I’ve always been fascinated by sculpture, from ancient times to today. There’s room for abstract in this medium but I find it’s at its best when it is representational, and when it sends a message. I stumbled on 33 Weird Statues and Sculptures Around the World from toroller.com.
What strikes me is the difference in, shall I say, boldness between European and American sculptures, in topic and in content. No way would a fifteen foot vulva be displayed in a prominent park in Canada or the United States, although I could see it in some South America States.
What does that say about us? That we are more prudish? That we have better taste? That we are more limited in our art appreciation? That our governments have less courage?
On the other hand, maybe Europe is more broad-minded only when it comes to the secular. Terence Koh’s sculpture of an erect Jesus has created an uproar (“Christ is risen!” said the Sun). Hmmm. Although he was supposedly fashioned as man’s image, that part of the plumbing wasn’t supposed to work. He obviously wasn’t a perfect god.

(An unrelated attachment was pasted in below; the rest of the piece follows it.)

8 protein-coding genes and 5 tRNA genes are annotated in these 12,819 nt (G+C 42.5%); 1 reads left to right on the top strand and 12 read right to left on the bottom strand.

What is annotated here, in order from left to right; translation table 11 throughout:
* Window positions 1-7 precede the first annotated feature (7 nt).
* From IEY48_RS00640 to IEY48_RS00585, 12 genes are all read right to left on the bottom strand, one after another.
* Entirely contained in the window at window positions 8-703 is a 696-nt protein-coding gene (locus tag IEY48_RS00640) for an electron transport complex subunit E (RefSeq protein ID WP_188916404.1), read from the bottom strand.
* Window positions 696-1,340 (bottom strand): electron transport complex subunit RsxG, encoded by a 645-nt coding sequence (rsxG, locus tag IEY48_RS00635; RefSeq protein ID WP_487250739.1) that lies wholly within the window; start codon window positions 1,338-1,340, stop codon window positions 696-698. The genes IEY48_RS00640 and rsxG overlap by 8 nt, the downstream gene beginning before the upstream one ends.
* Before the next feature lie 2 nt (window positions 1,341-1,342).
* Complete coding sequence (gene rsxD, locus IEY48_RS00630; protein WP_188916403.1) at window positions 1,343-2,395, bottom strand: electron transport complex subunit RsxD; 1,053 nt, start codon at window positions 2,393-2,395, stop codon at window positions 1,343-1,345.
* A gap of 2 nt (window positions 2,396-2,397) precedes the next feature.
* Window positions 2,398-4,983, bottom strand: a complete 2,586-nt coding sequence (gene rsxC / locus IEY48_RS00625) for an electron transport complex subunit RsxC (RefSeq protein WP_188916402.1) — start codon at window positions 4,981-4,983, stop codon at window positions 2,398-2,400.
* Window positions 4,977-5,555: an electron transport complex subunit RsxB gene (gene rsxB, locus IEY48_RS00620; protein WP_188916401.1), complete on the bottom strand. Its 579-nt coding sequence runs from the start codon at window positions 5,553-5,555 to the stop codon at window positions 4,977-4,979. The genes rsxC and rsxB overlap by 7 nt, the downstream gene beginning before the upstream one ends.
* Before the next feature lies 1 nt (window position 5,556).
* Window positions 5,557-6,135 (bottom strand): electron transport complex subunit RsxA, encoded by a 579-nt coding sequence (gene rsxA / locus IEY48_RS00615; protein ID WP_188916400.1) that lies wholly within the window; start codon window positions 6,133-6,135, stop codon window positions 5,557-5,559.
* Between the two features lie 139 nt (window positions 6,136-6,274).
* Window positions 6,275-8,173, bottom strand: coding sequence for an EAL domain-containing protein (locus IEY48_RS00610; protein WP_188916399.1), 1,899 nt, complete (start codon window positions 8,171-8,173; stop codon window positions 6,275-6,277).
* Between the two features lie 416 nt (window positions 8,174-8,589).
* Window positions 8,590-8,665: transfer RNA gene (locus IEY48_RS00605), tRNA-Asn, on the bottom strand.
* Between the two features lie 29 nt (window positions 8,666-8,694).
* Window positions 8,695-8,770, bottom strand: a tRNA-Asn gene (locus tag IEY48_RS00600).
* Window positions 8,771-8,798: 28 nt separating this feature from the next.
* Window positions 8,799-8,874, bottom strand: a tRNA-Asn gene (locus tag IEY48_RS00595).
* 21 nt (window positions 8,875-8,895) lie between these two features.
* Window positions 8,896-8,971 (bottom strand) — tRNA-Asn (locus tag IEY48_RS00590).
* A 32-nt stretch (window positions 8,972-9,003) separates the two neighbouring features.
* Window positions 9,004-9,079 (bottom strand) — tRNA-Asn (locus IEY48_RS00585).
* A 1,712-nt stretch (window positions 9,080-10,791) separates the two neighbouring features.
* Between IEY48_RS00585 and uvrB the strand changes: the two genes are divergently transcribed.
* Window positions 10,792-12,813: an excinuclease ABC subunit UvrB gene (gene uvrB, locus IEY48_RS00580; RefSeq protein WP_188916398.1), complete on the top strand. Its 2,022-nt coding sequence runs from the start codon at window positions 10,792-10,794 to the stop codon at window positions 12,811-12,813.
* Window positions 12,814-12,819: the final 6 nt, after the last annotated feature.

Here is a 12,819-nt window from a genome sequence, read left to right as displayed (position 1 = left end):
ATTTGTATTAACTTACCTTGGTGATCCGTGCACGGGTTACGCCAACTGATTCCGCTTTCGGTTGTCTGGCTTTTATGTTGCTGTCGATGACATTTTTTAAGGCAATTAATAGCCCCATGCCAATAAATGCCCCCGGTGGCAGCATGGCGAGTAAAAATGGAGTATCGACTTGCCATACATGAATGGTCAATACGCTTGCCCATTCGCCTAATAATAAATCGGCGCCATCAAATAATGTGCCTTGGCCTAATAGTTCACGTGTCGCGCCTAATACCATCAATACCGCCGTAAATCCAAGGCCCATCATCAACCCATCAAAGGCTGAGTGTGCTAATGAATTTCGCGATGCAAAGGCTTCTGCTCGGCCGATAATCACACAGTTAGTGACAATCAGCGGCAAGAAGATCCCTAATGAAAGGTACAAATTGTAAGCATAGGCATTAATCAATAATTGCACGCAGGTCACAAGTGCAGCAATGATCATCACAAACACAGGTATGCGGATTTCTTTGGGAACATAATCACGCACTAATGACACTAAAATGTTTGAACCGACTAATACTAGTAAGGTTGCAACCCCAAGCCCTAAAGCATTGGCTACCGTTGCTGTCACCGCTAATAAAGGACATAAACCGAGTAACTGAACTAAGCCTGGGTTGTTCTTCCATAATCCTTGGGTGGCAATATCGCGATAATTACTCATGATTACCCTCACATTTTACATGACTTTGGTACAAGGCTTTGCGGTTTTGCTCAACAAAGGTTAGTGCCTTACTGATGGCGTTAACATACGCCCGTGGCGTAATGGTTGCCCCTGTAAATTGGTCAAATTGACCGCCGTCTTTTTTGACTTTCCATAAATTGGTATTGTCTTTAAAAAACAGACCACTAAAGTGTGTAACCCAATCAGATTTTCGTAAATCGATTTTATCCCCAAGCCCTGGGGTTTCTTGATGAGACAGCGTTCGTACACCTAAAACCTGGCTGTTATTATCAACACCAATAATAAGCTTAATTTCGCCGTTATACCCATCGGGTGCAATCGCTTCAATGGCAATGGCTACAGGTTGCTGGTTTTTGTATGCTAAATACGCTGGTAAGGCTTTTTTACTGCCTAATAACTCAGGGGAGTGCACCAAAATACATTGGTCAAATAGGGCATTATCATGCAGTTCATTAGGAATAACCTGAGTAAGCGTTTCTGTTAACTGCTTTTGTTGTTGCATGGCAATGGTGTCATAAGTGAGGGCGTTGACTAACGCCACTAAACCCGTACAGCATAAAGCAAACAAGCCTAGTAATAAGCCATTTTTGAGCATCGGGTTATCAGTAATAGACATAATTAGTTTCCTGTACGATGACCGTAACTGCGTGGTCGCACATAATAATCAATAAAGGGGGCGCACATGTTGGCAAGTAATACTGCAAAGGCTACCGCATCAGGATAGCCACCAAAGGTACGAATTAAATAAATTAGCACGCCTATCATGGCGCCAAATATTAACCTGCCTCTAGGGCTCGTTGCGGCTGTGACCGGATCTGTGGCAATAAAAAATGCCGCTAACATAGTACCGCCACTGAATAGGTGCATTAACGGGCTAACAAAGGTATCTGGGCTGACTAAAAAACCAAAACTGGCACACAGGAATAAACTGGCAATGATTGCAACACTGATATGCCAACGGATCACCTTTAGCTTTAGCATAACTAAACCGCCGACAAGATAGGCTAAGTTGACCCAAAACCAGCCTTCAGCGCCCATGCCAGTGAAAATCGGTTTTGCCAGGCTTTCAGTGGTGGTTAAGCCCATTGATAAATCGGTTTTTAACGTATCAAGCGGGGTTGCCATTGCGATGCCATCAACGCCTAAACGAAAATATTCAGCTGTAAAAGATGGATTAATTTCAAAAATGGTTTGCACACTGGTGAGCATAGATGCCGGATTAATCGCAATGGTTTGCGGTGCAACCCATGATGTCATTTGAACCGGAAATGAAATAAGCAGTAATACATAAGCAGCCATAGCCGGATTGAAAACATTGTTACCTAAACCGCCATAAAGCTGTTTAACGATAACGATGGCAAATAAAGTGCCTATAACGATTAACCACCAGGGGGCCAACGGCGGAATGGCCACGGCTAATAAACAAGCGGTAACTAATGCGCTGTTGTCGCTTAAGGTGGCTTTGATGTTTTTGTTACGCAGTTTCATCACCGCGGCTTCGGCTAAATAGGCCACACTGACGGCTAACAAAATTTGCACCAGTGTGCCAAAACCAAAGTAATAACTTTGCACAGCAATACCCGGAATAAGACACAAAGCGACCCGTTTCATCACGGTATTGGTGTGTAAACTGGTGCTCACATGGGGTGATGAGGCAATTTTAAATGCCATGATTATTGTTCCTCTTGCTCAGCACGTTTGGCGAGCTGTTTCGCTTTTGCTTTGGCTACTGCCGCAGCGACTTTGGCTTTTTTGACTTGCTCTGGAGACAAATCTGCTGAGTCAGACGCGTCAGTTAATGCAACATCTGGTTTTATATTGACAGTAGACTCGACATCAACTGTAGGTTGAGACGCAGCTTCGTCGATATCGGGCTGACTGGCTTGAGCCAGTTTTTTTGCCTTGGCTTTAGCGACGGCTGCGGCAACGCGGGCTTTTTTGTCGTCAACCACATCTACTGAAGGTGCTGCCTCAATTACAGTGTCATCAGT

Sarcasm aside, and religion aside, it is still interesting to think that our city’s sculpture may be a reflection of who we are as a people, or, more likely, who our government is. In Ottawa, our sculptures are mostly of dead, important political people. Perhaps fitting, since we are the capital of Canada, but oh, so boring.
Not surprising for a city that stows its sidewalks (metaphorically, of course) at 10pm on a Saturday night.
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